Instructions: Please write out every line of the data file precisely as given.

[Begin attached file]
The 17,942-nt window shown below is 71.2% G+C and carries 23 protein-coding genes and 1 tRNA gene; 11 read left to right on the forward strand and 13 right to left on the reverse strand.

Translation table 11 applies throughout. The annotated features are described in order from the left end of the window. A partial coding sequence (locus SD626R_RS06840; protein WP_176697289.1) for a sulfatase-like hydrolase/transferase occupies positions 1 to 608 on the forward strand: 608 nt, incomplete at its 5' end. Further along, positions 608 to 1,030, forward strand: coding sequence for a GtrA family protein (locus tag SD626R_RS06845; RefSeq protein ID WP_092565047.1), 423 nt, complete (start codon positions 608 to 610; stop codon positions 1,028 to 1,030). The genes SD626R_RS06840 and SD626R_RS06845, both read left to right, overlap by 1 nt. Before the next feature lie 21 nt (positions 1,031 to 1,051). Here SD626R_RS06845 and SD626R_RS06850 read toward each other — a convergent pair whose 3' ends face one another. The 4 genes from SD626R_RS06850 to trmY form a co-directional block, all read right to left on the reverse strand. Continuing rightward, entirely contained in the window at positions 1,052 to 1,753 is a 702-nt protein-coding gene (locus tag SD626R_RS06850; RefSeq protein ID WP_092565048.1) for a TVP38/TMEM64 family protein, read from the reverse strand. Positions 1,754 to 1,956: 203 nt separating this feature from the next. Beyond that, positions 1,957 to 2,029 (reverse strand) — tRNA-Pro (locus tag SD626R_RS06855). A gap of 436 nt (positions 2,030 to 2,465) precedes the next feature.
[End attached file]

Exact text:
The 17,942-nt window shown below is 71.2% G+C and carries 23 protein-coding genes and 1 tRNA gene; 11 read left to right on the forward strand and 13 right to left on the reverse strand.

Translation table 11 applies throughout. The annotated features are described in order from the left end of the window. A partial coding sequence (locus SD626R_RS06840; protein WP_176697289.1) for a sulfatase-like hydrolase/transferase occupies positions 1 to 608 on the forward strand: 608 nt, incomplete at its 5' end. Further along, positions 608 to 1,030, forward strand: coding sequence for a GtrA family protein (locus tag SD626R_RS06845; RefSeq protein ID WP_092565047.1), 423 nt, complete (start codon positions 608 to 610; stop codon positions 1,028 to 1,030). The genes SD626R_RS06840 and SD626R_RS06845, both read left to right, overlap by 1 nt. Before the next feature lie 21 nt (positions 1,031 to 1,051). Here SD626R_RS06845 and SD626R_RS06850 read toward each other — a convergent pair whose 3' ends face one another. The 4 genes from SD626R_RS06850 to trmY form a co-directional block, all read right to left on the reverse strand. Continuing rightward, entirely contained in the window at positions 1,052 to 1,753 is a 702-nt protein-coding gene (locus tag SD626R_RS06850; RefSeq protein ID WP_092565048.1) for a TVP38/TMEM64 family protein, read from the reverse strand. Positions 1,754 to 1,956: 203 nt separating this feature from the next. Beyond that, positions 1,957 to 2,029 (reverse strand) — tRNA-Pro (locus tag SD626R_RS06855). A gap of 436 nt (positions 2,030 to 2,465) precedes the next feature.